A number of antibiotics have been derived from the organisms belonging to S. hygroscopicus series. A new antifungal agent, copiamycin, was recently isolated in the authors’ laboratory from the mycelium of Streptomyces No. 1898, which, according to the detailed mycological studies, was also found to be a variant of S. hygroscopicus. The name S. hygroscopicus var. chrystallogenes was given to the organism and taxonomic description will be made elsewhere. The present paper deals with the production, isolation, chemical and physical properties and the biological activities of copiamycin.
In 1957, carzinostatin was found in our laboratory in the culture filtrate of Streptomyces carzinostaticus and its isolation and characteristics were reported by Shoji in 19611). The antibiotic consisted of two components, A of high molecular weight and B of low molecular weight, and the coexistence of the two components was essential for inhibition of the growth of Ehrlich ascites tumor in mice. Biological studies so far reported1~5) were therefore done with the mixture designated as carzinostatin complex. Owing to technical difficulties, purification of both of the components was discontinued. However, the antibiotic was too effective to be abandoned, and we resumed the study. We concentrated our effort first on the selection of more potent descendants of the producing strain. During the course of such study, one of the potent producers, Streptomyces carzinostaticus var. F-41, was found to produce an antibiotic which exerts its biological effects as a single entity. The antibiotic was an acidic polypeptide and had more pronounced inhibitory effect on ascites form of sarcoma 180 and on ascitic leukemia SN-36 in mice than that of carzinostatin complex. The antibiotic was designated as neocarzinostatin.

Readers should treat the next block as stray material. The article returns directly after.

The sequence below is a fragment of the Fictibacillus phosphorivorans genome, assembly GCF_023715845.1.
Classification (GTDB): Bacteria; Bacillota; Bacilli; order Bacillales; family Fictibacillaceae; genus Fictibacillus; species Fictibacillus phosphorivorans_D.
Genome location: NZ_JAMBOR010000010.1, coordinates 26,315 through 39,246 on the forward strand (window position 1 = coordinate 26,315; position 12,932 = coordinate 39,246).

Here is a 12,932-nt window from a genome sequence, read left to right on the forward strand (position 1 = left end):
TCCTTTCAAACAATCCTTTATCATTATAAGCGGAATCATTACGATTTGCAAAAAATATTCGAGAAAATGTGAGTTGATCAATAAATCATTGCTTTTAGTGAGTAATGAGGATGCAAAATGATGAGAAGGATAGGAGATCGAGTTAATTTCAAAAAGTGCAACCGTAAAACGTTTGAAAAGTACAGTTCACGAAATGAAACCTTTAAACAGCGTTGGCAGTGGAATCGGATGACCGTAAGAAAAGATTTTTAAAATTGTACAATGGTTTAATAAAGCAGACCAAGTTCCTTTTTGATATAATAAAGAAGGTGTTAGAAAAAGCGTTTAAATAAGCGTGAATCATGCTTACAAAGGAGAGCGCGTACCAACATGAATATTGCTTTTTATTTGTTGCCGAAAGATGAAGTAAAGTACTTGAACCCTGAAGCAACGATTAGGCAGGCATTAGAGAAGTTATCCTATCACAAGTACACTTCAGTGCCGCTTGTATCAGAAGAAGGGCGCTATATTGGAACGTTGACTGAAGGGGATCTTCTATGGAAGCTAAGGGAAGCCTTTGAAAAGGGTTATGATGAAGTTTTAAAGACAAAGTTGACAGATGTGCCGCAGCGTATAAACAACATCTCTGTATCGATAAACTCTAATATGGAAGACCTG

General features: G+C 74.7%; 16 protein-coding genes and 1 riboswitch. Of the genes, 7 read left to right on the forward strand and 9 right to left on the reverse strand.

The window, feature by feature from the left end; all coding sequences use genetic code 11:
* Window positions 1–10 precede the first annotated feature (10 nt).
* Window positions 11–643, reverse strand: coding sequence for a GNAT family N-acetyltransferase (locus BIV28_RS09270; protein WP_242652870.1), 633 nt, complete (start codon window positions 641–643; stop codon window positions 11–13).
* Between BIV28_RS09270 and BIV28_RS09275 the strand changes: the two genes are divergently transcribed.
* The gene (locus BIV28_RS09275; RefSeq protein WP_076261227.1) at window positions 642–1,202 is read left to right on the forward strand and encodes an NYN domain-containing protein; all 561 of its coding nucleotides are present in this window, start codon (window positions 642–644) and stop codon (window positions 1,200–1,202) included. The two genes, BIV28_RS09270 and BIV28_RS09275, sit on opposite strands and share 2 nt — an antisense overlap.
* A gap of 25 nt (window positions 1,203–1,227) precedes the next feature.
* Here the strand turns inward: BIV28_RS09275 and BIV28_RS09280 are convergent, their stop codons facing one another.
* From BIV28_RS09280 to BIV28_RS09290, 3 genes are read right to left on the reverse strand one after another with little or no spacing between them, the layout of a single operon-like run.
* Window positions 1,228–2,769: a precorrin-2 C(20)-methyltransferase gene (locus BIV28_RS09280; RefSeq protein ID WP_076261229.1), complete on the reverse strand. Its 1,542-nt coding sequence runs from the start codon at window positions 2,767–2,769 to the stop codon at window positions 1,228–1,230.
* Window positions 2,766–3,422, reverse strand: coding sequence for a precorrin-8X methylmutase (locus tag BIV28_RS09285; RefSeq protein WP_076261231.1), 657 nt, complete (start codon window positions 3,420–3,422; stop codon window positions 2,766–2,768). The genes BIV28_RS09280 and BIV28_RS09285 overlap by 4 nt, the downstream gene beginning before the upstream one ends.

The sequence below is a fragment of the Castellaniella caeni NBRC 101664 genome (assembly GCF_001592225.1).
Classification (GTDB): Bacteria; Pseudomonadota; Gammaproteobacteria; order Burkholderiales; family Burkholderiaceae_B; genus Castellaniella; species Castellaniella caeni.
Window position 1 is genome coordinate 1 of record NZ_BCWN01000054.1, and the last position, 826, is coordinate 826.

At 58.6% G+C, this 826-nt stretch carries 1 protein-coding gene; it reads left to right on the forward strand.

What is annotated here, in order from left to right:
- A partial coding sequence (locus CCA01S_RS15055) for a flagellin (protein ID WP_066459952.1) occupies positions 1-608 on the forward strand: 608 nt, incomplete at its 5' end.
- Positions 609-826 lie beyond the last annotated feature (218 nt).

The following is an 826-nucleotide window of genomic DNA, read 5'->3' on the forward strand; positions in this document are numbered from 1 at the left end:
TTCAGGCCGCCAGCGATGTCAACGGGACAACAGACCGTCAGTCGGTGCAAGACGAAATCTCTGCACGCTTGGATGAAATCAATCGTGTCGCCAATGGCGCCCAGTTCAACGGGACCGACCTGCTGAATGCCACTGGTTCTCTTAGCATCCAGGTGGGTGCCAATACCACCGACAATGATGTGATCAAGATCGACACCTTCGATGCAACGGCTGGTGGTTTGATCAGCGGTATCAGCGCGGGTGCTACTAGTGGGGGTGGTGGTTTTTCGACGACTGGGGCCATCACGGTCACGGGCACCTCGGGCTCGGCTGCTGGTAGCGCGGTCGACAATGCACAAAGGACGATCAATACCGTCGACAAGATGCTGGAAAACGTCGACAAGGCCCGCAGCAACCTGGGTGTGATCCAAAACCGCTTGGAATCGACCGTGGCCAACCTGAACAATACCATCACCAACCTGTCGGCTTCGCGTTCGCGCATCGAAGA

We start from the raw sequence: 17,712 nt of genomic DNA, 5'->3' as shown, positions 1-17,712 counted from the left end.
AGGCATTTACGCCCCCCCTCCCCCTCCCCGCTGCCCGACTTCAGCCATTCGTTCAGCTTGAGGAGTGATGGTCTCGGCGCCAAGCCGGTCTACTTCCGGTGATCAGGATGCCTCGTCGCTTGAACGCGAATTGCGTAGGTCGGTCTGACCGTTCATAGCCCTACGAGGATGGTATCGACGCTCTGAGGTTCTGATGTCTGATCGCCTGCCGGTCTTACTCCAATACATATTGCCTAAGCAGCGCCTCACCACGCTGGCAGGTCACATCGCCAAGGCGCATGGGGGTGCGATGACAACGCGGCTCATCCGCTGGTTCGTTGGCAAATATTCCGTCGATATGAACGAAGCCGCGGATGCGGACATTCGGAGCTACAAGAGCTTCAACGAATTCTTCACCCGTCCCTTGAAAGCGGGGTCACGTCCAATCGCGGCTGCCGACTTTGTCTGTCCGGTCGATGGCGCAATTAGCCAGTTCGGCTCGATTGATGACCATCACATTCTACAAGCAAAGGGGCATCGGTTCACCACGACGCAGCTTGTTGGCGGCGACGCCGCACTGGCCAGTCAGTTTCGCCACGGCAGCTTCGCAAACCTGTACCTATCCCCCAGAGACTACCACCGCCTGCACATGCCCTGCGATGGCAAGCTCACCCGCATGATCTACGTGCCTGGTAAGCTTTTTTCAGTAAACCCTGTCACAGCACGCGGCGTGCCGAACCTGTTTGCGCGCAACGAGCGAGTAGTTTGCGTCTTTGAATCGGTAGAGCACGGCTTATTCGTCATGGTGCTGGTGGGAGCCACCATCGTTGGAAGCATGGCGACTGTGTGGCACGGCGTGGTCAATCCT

The present paper describes details of isolation, physicochemical properties, and antitumor activities of neocarzinostatin.
An antibiotic, blasticidin S (BcS), found in 1958 by Takeuchi et al1). from Streptomyces griseochromogenes Fukunaga and isolated in a pure crystalline state has been widely used in Japan to protect against blast disease of paddy rice plant. Misato et al2). have found that the antibiotic completely inhibits protein synthesis in mycelia of the rice blast fungus, Pilicularia oryzae, although it shows no effect on incorporation of phosphate into nucleic acid. Recently, Huang et al3). have reported that BcS inhibits the amino acid transfer from sRNA to ribosomal protein in the cell-free system of P. oryzae. A number of papers have been published on the antibiotics that give rise to similar effects, e.g. chloramphenicol (CP)4, 5) puromycin (PRM)6) and cycloheximide7).
A previous paper8) has shown that when the growth of yeast cells is partially inhibited by the addition of BcS, a strikingly large quantity of ribonucleic acid (RNA) accumulates in the yeast cells. The RNA accumulated there was quite stable and retained in the cells even after the yeast cells were transferred to a new buffer solution. In a sedimentation experiment, most of the RNA synthesized in the presence of BcS was found to exist in the microsomal fraction9).
Dagley et al10). have found in the sedimentation analysis of bacterial cell extract that CP causes a remarkable accumulation of 14S and 18S ribonucleoprotein (RNP), the former showing a CP-specific RNP and not found in normal cells. Nomura et al11. have reported that 15S RNP found in CP-treated cells of Escherichia coli is converted either to 24S or 31S RNP when magnesium ion concentration is increased. These CP-particles were electrophoretically separated from normal ribosomes. PRM has also been known to produce RNP particles of 30S or those of less than the former in the cell extract of Pseudomonas fluorescence12).
The present paper deals with some investigations of the RNP derived from BcS-treated yeast cells, indicating that BcS also causes formation of abnormal RNP particles in the cells.
A program in which actinomycete fermentation broths are screened for cytotoxic activity yielded a substance active in tissue cell cultures. Subsequent studies showed that the agent, which has been named ossamycin, also inhibited some fungi and protozoa.